How the Scene-Stealing Grandmother-Grandson Duo in 'Minari' Built Their Hilarious Bond
Alan Kim and Yuh-Jung Youn talk about cultivating their nontraditional relationship.
At the heart of Lee Isaac Chung's grand film Minari is a very funny grandmother-grandson relationship. David, played by Alan Kim, is a stubborn 6 year old with a bed-wetting problem who is forced to share a room with his grandmother Soonja, portrayed by lauded Korean star Yuh-Jung Youn. Soonja is unlike the American ideal of a granny David expects: She's profane and teasing. She loves to watch wrestling and wear men's shirts. She doesn't make cookies, but she has brought him a medicine from Korea which will supposedly help with his heart condition. He would prefer to drink Mountain Dew. (She would as well.)
I had a chance to Zoom with this wonderful pair: Kim, who is making his acting debut, and Youn, who is starring in her first American film after an illustrious career in her home country. I asked them about working together and their most hilarious scene, the one where David gives his grandmother a cup of his pee to drink instead of that hyper-caffeinated soft drink.
Their first impressions of each other
Yuh-Jung Youn, a seasoned actress, was apprehensive about Alan Kim's lack of experience, but he quickly proved her wrong.
Yuh-Jung Youn: I thought, What am I going to do with this little boy? That was stupid, my worry. When we got on set, he memorized perfectly every single line. I realized Isaac is very smart and wise. We didn't have any problem at all. Steven Yeun teased him [saying], "Wow, he's James Dean."
Alan Kim: Well, I first said, "Hello." She was really nice. I had to act as if I hated her. I was like, Hm, what would I do if I hated my grandma or something? What would David do if he hated his grandma?
On the "pee" scene
Youn and Kim were shocked to learn that the Mountain Dew/pee-swapping incident was based on something their director really did.
Kim: I was like, did Isaac really give his grandma pee? I felt kind of guilty if that happened in real life. I was like: Why would I do that?
Youn: Isaac is a very, very sincere and genuine person, very quiet, and very wise. I can give him any applause or compliment. And I said to him, "Did you really do that to your grandmother?" And he said, "Yes." And I said, "[Gasp], my goodness you are so mean." I was shocked. Looking at Isaac, he would never do that thing to grandmother. So you never trust people.
Kim: My favorite scene to film was when I gave pee to grandma. It's so funny and silly.
On singing the "Minari" song
The title of the film comes from the minari plant, an aquatic herb that Grandma plants by a creek. She and David turn it into a song: "Minari, wonderful, wonderful."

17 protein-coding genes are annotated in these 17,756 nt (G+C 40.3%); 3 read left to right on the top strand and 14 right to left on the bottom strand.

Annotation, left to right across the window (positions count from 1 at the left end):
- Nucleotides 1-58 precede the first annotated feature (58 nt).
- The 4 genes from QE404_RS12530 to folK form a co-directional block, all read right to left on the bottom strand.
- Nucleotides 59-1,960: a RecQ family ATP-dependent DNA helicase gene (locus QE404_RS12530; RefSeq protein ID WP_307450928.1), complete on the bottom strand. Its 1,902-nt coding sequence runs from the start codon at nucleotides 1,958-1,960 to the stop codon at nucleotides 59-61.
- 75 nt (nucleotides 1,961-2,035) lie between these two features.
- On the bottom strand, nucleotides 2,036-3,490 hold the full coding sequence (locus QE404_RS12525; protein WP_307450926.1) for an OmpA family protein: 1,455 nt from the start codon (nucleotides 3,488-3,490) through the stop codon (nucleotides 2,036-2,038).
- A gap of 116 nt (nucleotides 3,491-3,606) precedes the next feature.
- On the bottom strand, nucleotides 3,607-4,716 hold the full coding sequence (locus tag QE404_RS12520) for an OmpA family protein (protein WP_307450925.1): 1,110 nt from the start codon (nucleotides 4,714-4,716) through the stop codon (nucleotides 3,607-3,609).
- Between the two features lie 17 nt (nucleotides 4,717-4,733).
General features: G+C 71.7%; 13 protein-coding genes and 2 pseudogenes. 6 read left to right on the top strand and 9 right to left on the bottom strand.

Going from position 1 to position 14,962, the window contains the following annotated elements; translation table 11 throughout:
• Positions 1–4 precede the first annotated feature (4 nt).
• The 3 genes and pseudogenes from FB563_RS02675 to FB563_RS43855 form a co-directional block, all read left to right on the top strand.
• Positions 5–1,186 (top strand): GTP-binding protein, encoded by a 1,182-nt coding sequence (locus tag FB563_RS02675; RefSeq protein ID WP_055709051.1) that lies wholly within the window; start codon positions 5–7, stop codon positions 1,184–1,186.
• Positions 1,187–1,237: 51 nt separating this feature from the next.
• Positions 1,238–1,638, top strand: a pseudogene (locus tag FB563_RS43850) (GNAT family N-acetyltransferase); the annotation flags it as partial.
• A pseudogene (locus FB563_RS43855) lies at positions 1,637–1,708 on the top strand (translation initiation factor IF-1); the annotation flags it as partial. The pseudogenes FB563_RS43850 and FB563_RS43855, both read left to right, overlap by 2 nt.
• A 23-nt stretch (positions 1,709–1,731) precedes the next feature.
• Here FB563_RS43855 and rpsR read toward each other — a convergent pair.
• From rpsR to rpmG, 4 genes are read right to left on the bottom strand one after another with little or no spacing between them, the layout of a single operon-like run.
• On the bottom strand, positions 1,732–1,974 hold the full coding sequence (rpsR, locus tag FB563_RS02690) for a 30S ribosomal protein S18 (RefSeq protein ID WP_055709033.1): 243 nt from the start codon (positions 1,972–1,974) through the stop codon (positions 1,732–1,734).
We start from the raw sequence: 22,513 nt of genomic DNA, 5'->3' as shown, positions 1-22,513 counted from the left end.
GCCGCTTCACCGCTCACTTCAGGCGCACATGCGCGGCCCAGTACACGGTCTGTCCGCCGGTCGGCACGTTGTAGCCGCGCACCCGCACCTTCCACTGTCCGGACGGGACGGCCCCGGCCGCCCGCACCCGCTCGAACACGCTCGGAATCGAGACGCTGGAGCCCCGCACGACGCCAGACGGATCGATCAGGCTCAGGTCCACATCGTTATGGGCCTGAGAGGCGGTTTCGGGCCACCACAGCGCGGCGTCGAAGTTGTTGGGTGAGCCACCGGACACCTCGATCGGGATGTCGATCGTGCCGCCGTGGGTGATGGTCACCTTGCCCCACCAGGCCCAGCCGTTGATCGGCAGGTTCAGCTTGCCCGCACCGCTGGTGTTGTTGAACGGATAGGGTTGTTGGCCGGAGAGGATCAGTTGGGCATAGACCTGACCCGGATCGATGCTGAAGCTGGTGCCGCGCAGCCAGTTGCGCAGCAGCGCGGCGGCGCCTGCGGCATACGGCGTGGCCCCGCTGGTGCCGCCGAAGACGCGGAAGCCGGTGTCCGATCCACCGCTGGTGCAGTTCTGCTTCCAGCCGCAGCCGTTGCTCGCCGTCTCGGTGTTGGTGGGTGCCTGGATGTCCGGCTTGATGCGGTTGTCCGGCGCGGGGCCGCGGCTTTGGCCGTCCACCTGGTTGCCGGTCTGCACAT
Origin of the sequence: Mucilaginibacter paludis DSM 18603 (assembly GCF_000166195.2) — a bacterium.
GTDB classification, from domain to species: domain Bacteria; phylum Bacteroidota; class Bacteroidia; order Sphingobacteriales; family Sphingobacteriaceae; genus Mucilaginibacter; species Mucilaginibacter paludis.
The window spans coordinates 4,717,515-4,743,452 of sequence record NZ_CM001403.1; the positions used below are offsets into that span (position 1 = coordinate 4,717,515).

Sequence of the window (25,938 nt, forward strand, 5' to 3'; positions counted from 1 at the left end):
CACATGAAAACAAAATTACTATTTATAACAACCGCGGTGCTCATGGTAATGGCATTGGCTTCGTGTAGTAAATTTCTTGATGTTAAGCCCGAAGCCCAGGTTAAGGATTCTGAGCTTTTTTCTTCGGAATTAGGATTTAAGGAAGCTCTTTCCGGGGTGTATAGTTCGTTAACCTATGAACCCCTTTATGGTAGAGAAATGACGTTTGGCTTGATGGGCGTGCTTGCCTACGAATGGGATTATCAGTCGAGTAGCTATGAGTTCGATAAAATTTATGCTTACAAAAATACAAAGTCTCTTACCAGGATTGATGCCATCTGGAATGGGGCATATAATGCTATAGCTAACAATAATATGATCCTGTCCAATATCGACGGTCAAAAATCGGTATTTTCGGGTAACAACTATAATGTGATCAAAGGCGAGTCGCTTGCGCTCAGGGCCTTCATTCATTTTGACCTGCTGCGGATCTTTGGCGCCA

Youn: I'm very out of tune. We discussed a lot about dialogue. I said to Isaac, "She could say, maybe 'wonderful, wonderful, wonderful,' or something like that." Because she's staying in America in that period of time. So why don't say that, trying to explain about the minari to David? It's not a song, it's just my tune.
Kim: I guess the song was very enjoyable, even though the song was kind of sad. It was really good. It kind of had like sad music in it, I think. But it was really enjoyable.
On the symbolism and taste of the minari plant
Youn: Usually in Korea, when you are young, kids don't like the smell. It's not smelly, but when you get old, we like that smell. I'm an old lady. I never thought about it. It's a kind of vegetable from Korea. That's all I knew. But after I made this film I made a lot about minari, and why Isaac named this movie Minari. Grandma planted it for them for eating, but one year after they plant seeds, it's not growing, Isaac said. Next year it starts growing, and never dies.
Kim: I guess it was fine.
On eating dinner as a cast
After finishing on set, the whole cast would eat together almost every day.
Youn: That's the beautiful part of the movie. That's why we became a family, I think. When we got our first award, I told In-Ah [Lee, who introduced Youn and Chung and would cook for the production], "We deserve it because we had an excellent ensemble because we ate together. We became a family, we deserve it."
Kim: I went to the dinners and I was a very slow eater, a very, very, a turtle-eating slow eater. So Steven was like, "C'mon let's do an eating contest. First one to finish is the winner." Just so I can eat faster. But he always won.
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